Objective: Hepatorenal syndrome (HRS) is a life-threatening complication of end-stage liverdisease. Better knowledge of the disease may contribute to targeted and quick diagnosis andeffective treatment of those affected. In the present paper, an overview of hepatorenal syndrome ispresented, including the most recent advances in pathophysiology; as well as diagnostic, clinicaland therapeutic aspects.
Methods: Review of literature presented over the last 10 years by searching through the PubMedand Cochrane databases using the terms “hepatorenal syndrome”, “cirrhosis AND acute renalfailure” ,” cirrhosis AND hepatorenal syndrome". I have also looked over some review-articles thatwere most frequently cited by other authors.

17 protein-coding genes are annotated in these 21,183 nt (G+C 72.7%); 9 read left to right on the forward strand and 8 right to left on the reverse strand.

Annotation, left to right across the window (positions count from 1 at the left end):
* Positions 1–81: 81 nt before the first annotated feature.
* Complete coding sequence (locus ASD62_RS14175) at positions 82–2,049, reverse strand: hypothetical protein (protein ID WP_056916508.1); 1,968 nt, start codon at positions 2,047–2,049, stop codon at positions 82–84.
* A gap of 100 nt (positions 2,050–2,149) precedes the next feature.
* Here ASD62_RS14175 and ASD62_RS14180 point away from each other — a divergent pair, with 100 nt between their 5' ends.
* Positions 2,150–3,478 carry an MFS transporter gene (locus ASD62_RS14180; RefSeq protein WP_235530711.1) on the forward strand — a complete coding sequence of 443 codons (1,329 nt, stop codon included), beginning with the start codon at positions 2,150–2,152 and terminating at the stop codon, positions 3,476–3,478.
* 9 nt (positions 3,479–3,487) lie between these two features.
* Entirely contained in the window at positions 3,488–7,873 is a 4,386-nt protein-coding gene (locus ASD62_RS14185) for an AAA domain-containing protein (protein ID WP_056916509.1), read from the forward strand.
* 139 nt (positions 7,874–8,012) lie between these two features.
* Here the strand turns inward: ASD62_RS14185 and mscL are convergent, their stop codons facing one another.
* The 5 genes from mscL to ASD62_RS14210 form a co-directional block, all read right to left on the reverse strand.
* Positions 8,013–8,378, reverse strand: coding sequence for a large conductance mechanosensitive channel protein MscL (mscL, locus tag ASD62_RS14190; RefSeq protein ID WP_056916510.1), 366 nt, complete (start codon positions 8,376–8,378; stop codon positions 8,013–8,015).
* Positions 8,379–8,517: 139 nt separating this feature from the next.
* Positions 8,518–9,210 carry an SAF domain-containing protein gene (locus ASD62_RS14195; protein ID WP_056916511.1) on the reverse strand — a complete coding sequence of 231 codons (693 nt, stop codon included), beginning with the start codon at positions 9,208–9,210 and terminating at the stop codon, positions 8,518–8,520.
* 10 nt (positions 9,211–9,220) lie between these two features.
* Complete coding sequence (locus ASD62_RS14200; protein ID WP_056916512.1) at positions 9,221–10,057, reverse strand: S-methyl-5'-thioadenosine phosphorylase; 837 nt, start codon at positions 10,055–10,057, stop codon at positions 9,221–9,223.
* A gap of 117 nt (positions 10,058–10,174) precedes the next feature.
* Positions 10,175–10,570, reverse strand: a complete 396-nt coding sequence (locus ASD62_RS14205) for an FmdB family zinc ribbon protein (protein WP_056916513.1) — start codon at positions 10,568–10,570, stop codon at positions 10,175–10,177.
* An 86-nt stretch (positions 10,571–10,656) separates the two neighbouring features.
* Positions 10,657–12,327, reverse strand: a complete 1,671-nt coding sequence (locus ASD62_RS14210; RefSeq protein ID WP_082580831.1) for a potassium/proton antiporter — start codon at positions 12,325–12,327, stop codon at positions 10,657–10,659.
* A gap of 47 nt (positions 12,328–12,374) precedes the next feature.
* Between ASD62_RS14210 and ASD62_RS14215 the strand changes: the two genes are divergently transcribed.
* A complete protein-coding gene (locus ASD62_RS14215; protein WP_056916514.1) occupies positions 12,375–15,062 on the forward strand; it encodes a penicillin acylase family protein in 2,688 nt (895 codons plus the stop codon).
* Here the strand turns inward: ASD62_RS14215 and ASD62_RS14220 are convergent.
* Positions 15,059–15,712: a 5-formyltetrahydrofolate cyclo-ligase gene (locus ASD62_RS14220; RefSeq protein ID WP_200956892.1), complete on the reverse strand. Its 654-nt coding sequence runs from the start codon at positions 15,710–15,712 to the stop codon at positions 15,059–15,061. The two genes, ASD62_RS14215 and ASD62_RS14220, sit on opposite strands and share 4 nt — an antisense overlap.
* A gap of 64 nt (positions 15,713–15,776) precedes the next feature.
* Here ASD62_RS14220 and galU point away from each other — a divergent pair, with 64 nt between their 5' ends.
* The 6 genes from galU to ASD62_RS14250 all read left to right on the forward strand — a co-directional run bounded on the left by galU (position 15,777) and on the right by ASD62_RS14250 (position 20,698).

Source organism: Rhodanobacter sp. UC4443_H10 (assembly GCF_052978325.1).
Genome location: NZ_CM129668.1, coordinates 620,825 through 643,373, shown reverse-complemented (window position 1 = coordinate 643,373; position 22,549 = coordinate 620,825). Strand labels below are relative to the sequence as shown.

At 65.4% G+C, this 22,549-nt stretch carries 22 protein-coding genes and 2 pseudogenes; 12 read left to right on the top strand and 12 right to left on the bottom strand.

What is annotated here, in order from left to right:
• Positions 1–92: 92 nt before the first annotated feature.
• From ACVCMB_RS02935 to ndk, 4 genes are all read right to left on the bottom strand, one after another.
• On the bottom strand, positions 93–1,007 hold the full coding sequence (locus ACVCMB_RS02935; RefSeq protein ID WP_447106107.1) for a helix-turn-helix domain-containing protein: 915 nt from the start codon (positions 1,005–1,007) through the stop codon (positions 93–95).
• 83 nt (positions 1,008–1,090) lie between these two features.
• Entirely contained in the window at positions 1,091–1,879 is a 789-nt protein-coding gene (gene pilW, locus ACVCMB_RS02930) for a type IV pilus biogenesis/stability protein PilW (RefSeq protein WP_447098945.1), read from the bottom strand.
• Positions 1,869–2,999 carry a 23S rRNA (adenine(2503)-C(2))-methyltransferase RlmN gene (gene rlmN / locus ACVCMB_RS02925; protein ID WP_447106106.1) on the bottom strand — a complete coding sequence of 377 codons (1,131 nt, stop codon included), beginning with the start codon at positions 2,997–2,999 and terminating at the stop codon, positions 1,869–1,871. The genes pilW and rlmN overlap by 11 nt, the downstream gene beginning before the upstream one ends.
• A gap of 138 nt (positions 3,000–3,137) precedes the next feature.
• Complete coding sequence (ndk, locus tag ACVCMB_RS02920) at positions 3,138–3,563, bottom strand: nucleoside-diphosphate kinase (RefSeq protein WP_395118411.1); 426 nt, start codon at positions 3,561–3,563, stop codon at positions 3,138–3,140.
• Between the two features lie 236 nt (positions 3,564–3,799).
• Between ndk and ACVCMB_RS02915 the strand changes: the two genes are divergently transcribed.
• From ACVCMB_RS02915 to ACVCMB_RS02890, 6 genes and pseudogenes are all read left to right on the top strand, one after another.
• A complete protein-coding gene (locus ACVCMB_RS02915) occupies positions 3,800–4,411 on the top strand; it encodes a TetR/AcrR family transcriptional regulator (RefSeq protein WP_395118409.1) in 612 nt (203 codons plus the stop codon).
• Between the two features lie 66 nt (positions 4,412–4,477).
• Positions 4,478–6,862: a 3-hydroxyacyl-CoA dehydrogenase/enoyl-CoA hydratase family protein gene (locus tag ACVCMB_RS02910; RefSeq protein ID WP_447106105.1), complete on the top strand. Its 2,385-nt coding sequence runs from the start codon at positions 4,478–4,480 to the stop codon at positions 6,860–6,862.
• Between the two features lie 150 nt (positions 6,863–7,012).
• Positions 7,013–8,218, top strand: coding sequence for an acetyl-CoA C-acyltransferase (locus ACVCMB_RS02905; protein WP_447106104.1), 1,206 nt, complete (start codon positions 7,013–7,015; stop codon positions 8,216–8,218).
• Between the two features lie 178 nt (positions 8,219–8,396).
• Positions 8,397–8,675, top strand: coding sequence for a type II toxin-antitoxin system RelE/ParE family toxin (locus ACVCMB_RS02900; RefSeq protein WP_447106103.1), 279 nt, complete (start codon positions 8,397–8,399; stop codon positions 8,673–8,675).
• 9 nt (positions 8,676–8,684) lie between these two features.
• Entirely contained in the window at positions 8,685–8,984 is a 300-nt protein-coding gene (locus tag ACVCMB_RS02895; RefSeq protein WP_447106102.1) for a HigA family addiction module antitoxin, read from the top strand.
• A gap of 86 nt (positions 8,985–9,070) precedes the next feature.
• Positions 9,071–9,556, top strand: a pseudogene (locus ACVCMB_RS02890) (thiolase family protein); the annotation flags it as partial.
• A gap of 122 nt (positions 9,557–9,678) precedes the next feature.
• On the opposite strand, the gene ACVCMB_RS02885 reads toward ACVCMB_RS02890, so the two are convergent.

Results and conclusion: HRS is best described as an acute functional kidney failure (AKI),resulting from severe impairment in systemic circulatory function seen in the advanced stages ofcirrhosis. The pathophysiological hallmark is intense renal vasoconstriction, which traditionally hasbeen considered to be the consequence of the extreme splanchnic arterial vasodilatation occurring inthese patients. However, recent data indicate that a reduction in cardiac output also plays asignificant role, and that HRS in cirrhosis is a complex syndrome that affects organs other than thekidney. HRS is a diagnosis of exclusion and all other causes of acute renal failure have to beconsidered and ruled out. Despite its functional nature, the prognosis is very poor.The most recent advances in the understanding of the pathophysiology of HRS are the basis of thenew therapeutic interventions. Until recently, liver transplantation was the only viable option fortreatment. More recently, several studies have been performed to unravel newer promisingtreatment modalities. Combined use of vasoconstrictors and albumin can act as bridges to earlyliver transplantation (or combined liver-kidney transplantation in selected patients). However,further research is necessary to determine its clinical usefulness.